Vol MMXVII, No 188
July 7, 1883
Texan, Munson receives French Legion of Honor
Texan Peter Grayson dies in Tennessee
Peter Grayson was the Texas naval attache to the United States in 1838, when Sam Houston selected him to succeed him as President. The Texas Constitution prevented Houston himself from running.
Unfortunately, while in Tennessee, Grayson was rejected by a woman he had proposed to, and shortly afterward, on this date in 1838, he committed suicide.
Houston's second choice, James Collinsworth, drowned in Galveston, opening the election to Houston's rival, Mirabeau B Lamar, who eventually became the second President.
T.V. Munson honored
On this date in 1883, the French Minister of Agriculture, Pierre Viala, arrived in Denison, to confer the Chevalier du Mérite Agricole (The French Legion of Honor) to Thomas V Munson for his work is saving the wine industry in France.
In the late 1870s and early 1880, vinards in France were being wiped out by the root lice disease Phylloxera. Munson traveled 50,000 miles in research of a grape plant that was resistant to the disease. When he began his research at Denison he struck pay dirt. Thousands of root stock were sent to France, and a massing plant grafting program implemented.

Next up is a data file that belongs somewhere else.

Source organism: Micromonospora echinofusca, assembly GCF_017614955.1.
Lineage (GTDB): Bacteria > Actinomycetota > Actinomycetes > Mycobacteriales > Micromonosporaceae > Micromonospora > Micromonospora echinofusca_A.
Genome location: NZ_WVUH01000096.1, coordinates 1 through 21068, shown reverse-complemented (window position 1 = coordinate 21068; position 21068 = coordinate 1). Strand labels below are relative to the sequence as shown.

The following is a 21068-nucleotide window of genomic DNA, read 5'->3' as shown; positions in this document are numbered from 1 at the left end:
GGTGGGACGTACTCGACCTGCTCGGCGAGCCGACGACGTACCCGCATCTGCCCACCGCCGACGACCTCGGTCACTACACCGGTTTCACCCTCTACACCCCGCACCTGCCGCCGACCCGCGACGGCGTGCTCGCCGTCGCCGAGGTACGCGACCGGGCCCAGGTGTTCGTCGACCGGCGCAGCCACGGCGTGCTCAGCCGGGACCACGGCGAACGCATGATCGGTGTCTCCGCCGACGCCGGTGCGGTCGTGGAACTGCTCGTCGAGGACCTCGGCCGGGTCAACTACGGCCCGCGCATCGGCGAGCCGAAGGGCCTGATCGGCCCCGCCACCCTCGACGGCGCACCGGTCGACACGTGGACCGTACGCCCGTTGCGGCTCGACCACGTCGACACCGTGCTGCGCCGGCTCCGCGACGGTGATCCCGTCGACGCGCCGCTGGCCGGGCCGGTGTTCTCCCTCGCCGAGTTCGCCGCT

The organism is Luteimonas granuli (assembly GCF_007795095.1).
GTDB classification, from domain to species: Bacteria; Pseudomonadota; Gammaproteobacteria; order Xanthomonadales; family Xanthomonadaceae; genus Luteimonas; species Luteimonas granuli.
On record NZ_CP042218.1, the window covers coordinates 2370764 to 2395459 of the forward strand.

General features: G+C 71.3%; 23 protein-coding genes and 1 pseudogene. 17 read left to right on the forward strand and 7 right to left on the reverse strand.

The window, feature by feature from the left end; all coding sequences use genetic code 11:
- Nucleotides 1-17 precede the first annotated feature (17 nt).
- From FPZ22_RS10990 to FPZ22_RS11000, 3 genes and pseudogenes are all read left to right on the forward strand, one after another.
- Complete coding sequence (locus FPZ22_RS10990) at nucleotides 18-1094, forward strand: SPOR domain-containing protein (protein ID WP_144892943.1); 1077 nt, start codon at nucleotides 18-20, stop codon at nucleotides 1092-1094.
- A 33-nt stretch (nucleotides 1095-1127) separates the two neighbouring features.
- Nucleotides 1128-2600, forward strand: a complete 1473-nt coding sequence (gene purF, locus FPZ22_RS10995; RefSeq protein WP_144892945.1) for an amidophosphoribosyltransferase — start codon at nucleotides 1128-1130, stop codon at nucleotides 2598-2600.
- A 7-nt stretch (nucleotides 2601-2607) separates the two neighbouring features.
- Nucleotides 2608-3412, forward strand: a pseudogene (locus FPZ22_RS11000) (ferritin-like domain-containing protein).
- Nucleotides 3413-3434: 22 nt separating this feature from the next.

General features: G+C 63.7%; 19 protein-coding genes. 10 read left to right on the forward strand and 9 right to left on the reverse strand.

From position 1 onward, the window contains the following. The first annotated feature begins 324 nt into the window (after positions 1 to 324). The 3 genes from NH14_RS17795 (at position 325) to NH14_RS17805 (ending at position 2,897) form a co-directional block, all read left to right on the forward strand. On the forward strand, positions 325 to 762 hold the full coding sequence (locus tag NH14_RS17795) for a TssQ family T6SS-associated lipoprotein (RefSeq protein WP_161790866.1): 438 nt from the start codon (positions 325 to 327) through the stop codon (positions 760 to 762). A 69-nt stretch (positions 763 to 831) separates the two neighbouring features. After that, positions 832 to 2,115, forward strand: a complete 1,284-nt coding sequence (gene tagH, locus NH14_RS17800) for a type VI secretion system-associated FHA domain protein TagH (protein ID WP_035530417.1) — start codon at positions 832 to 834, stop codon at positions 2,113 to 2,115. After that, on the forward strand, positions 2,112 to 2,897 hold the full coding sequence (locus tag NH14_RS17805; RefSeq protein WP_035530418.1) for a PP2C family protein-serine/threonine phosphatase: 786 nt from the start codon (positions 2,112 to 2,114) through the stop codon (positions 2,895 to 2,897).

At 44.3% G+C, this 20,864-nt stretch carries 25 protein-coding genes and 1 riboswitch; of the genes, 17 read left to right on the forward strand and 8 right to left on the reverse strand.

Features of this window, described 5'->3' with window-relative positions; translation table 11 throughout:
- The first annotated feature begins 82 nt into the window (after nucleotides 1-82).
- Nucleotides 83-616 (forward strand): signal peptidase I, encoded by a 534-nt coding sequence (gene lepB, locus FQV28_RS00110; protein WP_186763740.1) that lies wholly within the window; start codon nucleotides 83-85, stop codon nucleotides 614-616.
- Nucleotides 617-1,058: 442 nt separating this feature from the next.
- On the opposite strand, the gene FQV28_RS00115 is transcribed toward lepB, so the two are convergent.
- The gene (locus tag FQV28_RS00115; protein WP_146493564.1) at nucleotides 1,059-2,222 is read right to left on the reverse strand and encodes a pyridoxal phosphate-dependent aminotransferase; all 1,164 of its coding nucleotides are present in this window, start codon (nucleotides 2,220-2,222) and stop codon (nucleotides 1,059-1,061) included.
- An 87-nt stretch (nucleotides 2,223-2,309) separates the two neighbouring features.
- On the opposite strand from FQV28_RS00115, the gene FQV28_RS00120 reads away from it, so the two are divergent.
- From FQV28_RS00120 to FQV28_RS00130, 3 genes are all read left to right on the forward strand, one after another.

Three years later, on October 28, 1886, the Statue of Liberty, a gift from France honoring American Friendship, would be dedicated in New York harbor.
So, it is a historical fact, that every bottle of French Cognac, Champagne, and Bordeaux, has it's roots in Texas.
Billy Preston hits Billboard No 1
LOS ANGELES (1973)
On this date in 1973, Houston born Billy Preston hit No. 1 on Billboards Hot 100 with his recording "Will It Go Round In Circles". A year later, Preston hit No. 1 again with "Nothin' from Nothin'".
BBB&C Railroad Sold to pay Judgements
Following the civil war, Texas' first railroad hit financial difficulties and unable to pay it's debts. To satisfy judgements against the line, which extended from Harrisburg (Houston) to Columbus (the last 3 miles over the Columbus Tap Railroad), was sold on this date in 1868 for $13,000 by Harris County sheriff William Sledge.
The new owners, which included Slege and Thomas W Pierce renovated the railroad, even adding a new locomotive. On July 20, 1870 a new charter would be formed and the railroad name changed to Galveston, Harrisburg, and San Antonio Railway.
This new line eventually became the oldest section of the Southern Pacific, helping to extend Southern Pacific's Sunset Route from El Paso to San Antonio, completing the nation's second Trans-Continental Railroad.
Port of Valesco opens for Commerce
On this date in 1891, the Port of Valesco opened. It will be a major port between Galveston and Corpus Christi following the loss of Indianola to a hurricane five years before.